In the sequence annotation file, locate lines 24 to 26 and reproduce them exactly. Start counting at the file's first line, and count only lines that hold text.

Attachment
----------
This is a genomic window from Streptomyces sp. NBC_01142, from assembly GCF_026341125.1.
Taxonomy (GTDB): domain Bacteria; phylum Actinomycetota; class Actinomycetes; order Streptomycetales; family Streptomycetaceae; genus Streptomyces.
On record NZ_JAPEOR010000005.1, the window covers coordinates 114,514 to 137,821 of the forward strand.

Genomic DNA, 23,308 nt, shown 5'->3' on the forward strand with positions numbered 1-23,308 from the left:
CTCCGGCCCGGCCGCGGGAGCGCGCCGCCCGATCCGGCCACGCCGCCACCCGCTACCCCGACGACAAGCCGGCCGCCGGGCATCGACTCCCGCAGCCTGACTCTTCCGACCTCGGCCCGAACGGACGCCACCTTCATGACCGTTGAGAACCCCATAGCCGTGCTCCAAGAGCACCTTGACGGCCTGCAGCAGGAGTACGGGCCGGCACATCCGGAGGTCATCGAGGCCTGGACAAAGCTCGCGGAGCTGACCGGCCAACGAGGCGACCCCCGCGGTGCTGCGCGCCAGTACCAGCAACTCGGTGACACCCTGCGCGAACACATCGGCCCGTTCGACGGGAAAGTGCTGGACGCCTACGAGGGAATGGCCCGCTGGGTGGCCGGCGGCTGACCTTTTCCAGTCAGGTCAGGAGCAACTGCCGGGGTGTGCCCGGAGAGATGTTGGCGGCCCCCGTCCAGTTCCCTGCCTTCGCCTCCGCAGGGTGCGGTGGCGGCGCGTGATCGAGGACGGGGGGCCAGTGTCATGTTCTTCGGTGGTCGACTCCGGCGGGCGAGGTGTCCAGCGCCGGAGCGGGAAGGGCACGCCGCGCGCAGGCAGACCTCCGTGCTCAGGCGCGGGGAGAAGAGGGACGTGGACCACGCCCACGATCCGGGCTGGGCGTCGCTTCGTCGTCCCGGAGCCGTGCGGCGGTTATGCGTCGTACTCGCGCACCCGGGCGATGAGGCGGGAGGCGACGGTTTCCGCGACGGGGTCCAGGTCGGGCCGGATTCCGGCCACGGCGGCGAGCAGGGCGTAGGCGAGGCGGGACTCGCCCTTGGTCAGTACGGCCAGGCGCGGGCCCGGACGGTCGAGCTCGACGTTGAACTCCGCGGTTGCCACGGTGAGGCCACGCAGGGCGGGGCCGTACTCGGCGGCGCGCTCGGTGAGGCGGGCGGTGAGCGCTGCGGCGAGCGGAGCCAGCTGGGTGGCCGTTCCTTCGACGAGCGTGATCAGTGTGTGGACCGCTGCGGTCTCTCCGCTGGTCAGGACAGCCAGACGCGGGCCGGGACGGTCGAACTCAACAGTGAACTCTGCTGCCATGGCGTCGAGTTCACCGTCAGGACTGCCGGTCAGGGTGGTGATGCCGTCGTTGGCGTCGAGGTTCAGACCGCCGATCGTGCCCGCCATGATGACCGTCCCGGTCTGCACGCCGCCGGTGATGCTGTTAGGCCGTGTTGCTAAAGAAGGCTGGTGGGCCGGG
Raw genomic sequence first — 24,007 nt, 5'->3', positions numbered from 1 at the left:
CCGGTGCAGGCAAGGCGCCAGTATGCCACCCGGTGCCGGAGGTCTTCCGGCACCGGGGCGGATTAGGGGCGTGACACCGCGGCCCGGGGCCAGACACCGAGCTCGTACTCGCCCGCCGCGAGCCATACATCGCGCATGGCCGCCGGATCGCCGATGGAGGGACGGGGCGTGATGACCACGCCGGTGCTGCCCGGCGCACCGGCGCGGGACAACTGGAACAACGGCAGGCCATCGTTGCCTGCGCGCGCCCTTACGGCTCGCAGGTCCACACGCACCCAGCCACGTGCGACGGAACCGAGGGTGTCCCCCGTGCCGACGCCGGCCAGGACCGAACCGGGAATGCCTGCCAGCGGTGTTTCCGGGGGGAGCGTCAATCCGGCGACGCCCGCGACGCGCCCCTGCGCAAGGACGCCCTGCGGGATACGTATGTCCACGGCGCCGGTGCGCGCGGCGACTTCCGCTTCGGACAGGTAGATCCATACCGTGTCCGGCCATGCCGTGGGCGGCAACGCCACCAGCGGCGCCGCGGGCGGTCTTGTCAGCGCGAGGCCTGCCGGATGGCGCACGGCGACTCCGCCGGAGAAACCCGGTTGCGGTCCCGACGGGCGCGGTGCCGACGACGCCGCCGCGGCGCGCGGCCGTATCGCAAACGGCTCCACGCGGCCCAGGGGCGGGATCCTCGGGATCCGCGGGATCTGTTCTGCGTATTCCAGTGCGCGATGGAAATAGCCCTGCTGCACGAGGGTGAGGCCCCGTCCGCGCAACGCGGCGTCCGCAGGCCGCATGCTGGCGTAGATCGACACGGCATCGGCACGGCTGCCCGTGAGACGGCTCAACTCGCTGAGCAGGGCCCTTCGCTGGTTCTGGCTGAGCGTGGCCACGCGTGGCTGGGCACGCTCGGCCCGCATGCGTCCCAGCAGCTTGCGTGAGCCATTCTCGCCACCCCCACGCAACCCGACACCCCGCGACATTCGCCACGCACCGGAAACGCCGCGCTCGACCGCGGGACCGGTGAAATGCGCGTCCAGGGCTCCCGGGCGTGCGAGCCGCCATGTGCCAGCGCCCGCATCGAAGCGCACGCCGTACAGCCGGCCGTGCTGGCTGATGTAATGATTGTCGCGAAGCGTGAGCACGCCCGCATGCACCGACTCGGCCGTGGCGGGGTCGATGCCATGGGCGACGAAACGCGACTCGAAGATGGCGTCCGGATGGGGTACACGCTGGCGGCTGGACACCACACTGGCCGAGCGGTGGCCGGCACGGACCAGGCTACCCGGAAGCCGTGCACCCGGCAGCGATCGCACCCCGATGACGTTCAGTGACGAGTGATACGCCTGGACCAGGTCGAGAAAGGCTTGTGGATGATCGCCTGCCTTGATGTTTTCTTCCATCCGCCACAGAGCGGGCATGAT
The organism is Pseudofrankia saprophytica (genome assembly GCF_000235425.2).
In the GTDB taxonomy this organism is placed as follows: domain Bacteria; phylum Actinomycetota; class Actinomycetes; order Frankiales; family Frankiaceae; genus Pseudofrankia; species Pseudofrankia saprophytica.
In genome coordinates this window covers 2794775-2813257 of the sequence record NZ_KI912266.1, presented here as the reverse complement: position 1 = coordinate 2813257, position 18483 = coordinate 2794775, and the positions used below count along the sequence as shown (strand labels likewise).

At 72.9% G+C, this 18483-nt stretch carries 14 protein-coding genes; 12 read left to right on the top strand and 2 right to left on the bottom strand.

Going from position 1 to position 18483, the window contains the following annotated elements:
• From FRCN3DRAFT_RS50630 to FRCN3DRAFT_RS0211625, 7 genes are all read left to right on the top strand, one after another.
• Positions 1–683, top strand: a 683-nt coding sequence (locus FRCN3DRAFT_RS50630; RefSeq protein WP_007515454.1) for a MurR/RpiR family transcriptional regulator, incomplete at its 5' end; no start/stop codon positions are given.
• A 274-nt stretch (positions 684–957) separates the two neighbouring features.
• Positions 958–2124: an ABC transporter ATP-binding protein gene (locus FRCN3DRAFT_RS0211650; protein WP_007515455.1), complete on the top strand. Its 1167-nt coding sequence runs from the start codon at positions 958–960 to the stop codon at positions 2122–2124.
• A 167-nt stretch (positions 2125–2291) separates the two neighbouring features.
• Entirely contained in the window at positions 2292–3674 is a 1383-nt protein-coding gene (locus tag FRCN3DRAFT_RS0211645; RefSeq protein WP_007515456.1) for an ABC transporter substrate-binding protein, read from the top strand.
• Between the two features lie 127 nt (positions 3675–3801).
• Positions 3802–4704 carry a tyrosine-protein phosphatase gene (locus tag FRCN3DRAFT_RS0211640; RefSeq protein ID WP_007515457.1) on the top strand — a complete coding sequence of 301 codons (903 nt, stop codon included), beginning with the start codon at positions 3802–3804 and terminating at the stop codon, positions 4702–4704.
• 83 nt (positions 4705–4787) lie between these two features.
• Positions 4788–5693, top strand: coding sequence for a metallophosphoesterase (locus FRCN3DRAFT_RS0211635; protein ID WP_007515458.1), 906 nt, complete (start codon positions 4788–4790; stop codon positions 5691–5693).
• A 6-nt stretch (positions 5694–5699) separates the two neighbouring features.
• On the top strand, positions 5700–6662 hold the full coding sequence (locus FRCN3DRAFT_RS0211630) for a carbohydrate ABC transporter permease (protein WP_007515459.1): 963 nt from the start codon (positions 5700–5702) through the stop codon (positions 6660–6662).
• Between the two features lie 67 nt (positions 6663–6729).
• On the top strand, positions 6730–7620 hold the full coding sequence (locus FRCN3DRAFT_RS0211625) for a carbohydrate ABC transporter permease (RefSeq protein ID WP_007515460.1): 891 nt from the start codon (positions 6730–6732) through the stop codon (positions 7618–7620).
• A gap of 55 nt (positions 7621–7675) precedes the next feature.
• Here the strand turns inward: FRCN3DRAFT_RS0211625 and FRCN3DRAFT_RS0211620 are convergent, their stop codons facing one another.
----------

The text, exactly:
• On the top strand, positions 5700–6662 hold the full coding sequence (locus FRCN3DRAFT_RS0211630) for a carbohydrate ABC transporter permease (protein WP_007515459.1): 963 nt from the start codon (positions 5700–5702) through the stop codon (positions 6660–6662).
• Between the two features lie 67 nt (positions 6663–6729).
• On the top strand, positions 6730–7620 hold the full coding sequence (locus FRCN3DRAFT_RS0211625) for a carbohydrate ABC transporter permease (RefSeq protein ID WP_007515460.1): 891 nt from the start codon (positions 6730–6732) through the stop codon (positions 7618–7620).